Interview with designer Lily Clempson

Fashion, Interview, Top Stories, Video

Interview with designer Lily Clempson

Lily (26) and Michel (89) make a formidable pair. Together they cut, design, sew, source, chat, create

LilyEve creates unique garments made from up-cycled & vintage fabrics. Founder Lily Clempson came across the idea, when as a recent graduate from Parsons School of Design, she started making facemasks in the pandemic to raise money for FoodBankNY. The demand for the masks increased and when looking for someone to help her with production locally in East Hampton – she met Michel. It was here, the story really started.  Lily (26) and Michel (89) make a formidable pair. Together they cut, design, sew, source, chat, create…all day every day from their workshop. Michels background in couture, paired with Lily’s eye for design, combine to create their pieces known for unique style and discerning details.

The key word of your project is Sustainable luxury but what does sustainability really mean in fashion today and how can it be expressed in the world of luxury?
We came up with the tag line sustainable luxury, because to me, sustainability in fashion means designing items that offer a bespoke and one of a kind experience for the customer. When it comes to luxury, I think there is nothing more luxurious than knowing how and where your item of clothing was made, that is it limited run and something you can pass on to your loved ones.

In your project we were very struck by the connection with Michel. Can you tell us something more about him?
Michel is an incredible human being, and without him LilyEve would not have become what it is today. He has worked in fashion his whole life, with a hugely impressive resume, from designing costumes for Broadway, making Elizabeth Taylors wedding dress, and then later in life, to owning his own store in East Hampton for over 30 years with his late partner Wayne Young.

Inclusivity is one of the new directives in fashion. For you, is inclusiveness also a meeting between generations?
Definitely! The greatest part about working with Michel, is that we are always challenging one another to step out of our comfort zones, through combining his elegant and timeless patterns with my love for bold and graphic print, it has helped us appeal to all ages!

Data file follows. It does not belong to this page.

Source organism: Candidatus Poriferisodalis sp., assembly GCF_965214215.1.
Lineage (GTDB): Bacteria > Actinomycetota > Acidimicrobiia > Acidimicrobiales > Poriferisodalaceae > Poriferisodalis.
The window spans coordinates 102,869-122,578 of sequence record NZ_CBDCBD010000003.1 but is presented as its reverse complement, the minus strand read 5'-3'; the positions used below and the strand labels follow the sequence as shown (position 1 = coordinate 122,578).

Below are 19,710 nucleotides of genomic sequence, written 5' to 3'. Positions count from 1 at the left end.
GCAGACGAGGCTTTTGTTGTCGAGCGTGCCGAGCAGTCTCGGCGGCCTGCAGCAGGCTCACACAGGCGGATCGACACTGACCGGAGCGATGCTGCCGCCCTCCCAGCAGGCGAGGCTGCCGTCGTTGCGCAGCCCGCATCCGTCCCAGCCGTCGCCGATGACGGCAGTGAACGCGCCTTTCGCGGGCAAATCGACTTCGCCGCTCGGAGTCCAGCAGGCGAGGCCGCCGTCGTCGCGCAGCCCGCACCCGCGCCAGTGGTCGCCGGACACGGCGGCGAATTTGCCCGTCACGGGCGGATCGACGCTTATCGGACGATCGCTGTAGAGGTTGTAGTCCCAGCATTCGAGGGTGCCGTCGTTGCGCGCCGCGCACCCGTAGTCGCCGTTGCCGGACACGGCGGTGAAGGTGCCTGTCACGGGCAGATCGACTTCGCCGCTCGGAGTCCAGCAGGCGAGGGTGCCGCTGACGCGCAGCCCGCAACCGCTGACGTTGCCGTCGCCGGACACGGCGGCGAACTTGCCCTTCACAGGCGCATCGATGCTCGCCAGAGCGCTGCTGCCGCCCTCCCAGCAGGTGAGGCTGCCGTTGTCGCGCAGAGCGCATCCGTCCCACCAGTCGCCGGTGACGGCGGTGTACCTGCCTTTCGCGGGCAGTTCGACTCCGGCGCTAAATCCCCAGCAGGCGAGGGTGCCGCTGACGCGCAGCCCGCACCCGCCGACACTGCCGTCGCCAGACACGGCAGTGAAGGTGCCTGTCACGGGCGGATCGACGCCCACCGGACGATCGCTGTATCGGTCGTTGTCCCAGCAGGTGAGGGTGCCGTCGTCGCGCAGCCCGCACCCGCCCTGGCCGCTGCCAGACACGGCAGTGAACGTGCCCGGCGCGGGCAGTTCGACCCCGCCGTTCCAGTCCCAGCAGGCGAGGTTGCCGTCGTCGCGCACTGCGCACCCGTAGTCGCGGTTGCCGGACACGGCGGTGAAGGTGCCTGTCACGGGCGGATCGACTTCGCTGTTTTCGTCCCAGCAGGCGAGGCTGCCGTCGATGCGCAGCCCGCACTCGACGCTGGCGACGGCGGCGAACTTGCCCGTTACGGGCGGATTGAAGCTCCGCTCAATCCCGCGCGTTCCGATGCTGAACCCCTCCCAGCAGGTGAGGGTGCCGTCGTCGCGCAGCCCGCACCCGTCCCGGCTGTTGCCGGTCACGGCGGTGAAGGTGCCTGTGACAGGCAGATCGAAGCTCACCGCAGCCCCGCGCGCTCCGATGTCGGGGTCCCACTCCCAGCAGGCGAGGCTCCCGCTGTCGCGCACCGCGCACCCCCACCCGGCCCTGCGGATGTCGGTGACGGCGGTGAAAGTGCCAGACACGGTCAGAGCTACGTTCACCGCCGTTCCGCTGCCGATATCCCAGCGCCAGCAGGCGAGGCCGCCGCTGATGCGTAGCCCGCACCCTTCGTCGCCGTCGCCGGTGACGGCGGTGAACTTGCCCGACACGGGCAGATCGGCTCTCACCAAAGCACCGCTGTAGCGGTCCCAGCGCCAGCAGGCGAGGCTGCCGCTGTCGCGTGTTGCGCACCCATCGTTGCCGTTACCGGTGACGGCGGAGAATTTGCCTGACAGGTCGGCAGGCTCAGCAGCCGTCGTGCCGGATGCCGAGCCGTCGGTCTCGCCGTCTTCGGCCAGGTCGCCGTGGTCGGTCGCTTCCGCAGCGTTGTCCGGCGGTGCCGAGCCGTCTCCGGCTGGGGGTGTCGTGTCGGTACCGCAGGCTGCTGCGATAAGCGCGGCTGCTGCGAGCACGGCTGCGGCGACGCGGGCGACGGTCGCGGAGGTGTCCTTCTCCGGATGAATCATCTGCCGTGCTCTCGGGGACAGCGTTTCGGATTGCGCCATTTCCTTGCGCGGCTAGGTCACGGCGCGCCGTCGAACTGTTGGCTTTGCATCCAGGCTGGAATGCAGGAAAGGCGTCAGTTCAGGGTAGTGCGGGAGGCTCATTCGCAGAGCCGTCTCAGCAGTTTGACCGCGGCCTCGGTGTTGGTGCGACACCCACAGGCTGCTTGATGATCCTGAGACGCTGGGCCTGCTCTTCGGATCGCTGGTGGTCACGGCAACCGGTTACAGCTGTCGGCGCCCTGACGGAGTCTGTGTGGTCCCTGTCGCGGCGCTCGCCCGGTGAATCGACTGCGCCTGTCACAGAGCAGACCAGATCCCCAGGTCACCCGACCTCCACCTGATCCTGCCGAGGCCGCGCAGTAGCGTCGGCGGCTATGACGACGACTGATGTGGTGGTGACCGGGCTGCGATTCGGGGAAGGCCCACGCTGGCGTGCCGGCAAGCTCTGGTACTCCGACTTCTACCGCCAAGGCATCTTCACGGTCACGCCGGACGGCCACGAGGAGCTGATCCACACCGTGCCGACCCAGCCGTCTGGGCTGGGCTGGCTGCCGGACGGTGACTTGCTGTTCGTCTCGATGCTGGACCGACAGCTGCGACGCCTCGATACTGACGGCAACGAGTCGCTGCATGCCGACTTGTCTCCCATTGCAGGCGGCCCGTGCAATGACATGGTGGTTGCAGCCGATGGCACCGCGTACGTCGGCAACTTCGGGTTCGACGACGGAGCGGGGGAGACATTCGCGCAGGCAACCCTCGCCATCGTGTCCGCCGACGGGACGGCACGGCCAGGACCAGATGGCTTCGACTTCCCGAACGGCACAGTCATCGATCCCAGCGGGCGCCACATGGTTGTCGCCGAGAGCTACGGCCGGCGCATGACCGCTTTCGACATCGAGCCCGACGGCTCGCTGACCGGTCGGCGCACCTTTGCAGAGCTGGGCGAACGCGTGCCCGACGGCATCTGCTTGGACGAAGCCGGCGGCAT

The Parson School of Design plays an important role in your professional education. Do you think that fashion schools today are moving towards a sustainable fashion culture?
I know from when I was at Parsons every class I took revolved around sustainable practices, and how we could incorporate them into our work, which has helped me hugely in my career. So I definitely believe that this is happening more and more at Fashion schools, and it’s an incredible thing!

Let’s talk about your simply brilliant product, where did the idea come from and what type of woman is it made for?
Thank you very much! The idea was really a combination of right place right time. I had moved back in with my parents during the pandemic in East Hampton NY, and my mother had 3 Hermes beach towels that had been gifted to her, I was freelancing as a graphic designer at the time but out of work due to the pandemic, so I decided to cut the towels up and make face masks to raise money for a local charity. After promoting the masks on Instagram, I saw that there was a great response to the theme of up-cycling luxury fabrics, which encouraged me to go into bucket hats and then jackets. The LilyEve woman can be anyone, she is someone who is not afraid of color and print, loves to express herself through fashion and understands the value in the up-cycling nature of the product.

You are a very young designer, today in a world that sees the crisis of the fashion system, the blocking of accessories sales and the overcoming of the break even point in luxury e-commerce, is there still space for young talents?
I definitely believe that there is still space for young talent, whilst it can be incredibly challenging at times, I think people now more than ever are craving new innovative designs that tell a story.

In your project there is a specific focus on the recycling of a legendary fashion house like Hermes. Do you think that the future could be a complementarity between creative projects like yours and important fashion houses. Maybe with some joint collaborative projects?
I would love to believe that there could be collaborative projects with these iconic fashion houses, maybe one day it could be working alongside them to up-cycle their deadstock fabrics!

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